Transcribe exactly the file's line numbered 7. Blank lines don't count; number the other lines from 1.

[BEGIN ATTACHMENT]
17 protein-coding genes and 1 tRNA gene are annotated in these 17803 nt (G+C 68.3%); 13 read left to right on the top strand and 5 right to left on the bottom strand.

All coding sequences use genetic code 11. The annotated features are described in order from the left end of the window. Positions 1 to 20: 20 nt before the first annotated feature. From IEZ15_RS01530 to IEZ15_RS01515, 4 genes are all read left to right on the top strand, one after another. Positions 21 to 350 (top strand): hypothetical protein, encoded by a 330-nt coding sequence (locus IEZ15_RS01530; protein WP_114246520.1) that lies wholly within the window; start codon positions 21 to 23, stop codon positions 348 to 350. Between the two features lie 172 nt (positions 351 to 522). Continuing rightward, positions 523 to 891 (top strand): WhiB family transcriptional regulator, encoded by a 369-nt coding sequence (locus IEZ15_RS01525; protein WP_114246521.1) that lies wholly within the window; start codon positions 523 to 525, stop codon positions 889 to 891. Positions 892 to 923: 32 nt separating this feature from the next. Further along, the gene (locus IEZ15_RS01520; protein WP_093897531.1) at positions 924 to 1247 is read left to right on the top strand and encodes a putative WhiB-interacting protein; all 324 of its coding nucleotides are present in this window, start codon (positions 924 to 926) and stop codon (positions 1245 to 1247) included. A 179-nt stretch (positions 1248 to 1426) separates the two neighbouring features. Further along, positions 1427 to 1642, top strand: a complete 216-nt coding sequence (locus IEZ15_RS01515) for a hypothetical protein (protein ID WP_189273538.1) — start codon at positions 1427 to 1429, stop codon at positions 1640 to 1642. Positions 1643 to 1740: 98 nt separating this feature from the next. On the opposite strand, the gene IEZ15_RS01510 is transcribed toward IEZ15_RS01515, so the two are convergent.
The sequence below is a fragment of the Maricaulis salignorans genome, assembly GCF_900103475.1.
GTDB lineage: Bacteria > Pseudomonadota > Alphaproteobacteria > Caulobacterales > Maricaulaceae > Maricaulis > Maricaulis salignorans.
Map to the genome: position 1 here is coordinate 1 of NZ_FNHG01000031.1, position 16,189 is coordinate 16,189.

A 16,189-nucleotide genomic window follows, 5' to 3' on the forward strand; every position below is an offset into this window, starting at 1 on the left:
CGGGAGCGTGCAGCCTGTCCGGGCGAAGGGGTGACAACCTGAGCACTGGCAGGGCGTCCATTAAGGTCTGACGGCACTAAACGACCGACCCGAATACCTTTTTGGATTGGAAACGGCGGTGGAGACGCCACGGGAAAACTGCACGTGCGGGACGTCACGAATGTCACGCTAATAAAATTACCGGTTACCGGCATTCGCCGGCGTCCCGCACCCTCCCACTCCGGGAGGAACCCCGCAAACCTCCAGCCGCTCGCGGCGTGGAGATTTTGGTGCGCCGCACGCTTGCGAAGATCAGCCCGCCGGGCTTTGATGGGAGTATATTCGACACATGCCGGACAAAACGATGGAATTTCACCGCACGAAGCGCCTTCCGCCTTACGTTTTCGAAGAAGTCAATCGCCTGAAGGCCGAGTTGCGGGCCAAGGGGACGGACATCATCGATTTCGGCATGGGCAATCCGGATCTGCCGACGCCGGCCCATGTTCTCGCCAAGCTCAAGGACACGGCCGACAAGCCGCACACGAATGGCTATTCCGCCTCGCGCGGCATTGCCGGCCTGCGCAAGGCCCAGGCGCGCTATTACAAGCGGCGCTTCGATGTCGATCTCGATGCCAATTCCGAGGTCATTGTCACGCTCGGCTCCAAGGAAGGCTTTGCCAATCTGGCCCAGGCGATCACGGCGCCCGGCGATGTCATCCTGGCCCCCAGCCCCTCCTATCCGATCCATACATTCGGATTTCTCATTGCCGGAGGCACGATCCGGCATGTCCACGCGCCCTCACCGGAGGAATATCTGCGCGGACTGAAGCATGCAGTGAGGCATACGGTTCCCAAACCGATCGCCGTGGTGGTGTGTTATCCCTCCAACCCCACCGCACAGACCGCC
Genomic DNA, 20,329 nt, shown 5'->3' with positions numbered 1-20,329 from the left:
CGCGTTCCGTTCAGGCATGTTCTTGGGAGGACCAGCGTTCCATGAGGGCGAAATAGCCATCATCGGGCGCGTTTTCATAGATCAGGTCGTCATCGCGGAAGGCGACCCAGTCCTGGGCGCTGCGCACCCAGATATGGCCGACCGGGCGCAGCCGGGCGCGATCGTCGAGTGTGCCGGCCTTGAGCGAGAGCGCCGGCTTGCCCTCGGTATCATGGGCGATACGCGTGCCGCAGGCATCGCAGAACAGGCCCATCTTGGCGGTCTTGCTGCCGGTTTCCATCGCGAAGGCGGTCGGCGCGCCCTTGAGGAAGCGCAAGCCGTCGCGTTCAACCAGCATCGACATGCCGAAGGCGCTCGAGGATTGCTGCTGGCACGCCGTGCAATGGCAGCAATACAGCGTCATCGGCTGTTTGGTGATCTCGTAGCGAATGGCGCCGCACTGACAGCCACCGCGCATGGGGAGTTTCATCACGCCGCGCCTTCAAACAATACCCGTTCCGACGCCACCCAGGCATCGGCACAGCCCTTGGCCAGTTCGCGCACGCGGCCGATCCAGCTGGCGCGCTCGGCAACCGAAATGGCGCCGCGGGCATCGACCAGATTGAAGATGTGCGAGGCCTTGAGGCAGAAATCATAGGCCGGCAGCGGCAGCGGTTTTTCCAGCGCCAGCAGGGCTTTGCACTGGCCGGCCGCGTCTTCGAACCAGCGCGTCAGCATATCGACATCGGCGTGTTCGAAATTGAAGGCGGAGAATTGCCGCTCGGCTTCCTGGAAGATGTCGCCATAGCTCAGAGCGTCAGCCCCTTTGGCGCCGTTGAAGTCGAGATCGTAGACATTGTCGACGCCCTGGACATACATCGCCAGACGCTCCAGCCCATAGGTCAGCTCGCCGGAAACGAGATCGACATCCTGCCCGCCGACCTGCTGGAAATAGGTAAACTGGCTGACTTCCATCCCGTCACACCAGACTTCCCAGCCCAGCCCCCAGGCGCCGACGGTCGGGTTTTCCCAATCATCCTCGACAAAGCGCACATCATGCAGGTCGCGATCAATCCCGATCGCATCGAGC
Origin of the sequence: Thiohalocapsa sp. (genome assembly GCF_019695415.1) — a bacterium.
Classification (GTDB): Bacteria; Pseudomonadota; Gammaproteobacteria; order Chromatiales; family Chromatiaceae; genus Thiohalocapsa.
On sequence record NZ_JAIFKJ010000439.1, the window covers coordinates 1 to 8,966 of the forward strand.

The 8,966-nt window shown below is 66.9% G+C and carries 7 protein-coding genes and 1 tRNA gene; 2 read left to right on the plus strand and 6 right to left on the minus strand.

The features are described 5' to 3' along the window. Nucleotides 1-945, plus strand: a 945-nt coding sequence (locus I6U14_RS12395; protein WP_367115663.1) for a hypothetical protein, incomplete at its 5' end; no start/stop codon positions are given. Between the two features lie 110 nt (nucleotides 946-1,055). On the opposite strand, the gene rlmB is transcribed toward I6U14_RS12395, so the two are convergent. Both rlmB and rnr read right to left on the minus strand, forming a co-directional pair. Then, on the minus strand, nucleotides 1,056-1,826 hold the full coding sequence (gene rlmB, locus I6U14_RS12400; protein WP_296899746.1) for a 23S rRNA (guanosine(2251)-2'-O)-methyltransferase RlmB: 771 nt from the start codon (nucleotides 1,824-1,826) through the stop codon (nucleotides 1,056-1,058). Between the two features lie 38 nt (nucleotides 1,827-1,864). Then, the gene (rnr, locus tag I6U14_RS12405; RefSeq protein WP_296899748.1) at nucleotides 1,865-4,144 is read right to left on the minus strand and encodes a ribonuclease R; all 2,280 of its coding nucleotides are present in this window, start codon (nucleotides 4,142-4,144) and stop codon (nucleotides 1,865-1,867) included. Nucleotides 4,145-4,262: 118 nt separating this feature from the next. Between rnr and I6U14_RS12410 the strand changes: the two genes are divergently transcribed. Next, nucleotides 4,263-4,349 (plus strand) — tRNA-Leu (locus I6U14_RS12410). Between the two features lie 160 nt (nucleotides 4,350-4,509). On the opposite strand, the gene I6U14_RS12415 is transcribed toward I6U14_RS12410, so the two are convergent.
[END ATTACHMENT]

CGGGAGCGTGCAGCCTGTCCGGGCGAAGGGGTGACAACCTGAGCACTGGCAGGGCGTCCATTAAGGTCTGACGGCACTAAACGACCGACCCGAATACCTTTTTGGATTGGAAACGGCGGTGGAGACGCCACGGGAAAACTGCACGTGCGGGACGTCACGAATGTCACGCTAATAAAATTACCGGTTACCGGCATTCGCCGGCGTCCCGCACCCTCCCACTCCGGGAGGAACCCCGCAAACCTCCAGCCGCTCGCGGCGTGGAGATTTTGGTGCGCCGCACGCTTGCGAAGATCAGCCCGCCGGGCTTTGATGGGAGTATATTCGACACATGCCGGACAAAACGATGGAATTTCACCGCACGAAGCGCCTTCCGCCTTACGTTTTCGAAGAAGTCAATCGCCTGAAGGCCGAGTTGCGGGCCAAGGGGACGGACATCATCGATTTCGGCATGGGCAATCCGGATCTGCCGACGCCGGCCCATGTTCTCGCCAAGCTCAAGGACACGGCCGACAAGCCGCACACGAATGGCTATTCCGCCTCGCGCGGCATTGCCGGCCTGCGCAAGGCCCAGGCGCGCTATTACAAGCGGCGCTTCGATGTCGATCTCGATGCCAATTCCGAGGTCATTGTCACGCTCGGCTCCAAGGAAGGCTTTGCCAATCTGGCCCAGGCGATCACGGCGCCCGGCGATGTCATCCTGGCCCCCAGCCCCTCCTATCCGATCCATACATTCGGATTTCTCATTGCCGGAGGCACGATCCGGCATGTCCACGCGCCCTCACCGGAGGAATATCTGCGCGGACTGAAGCATGCAGTGAGGCATACGGTTCCCAAACCGATCGCCGTGGTGGTGTGTTATCCCTCCAACCCCACCGCACAGACCGCC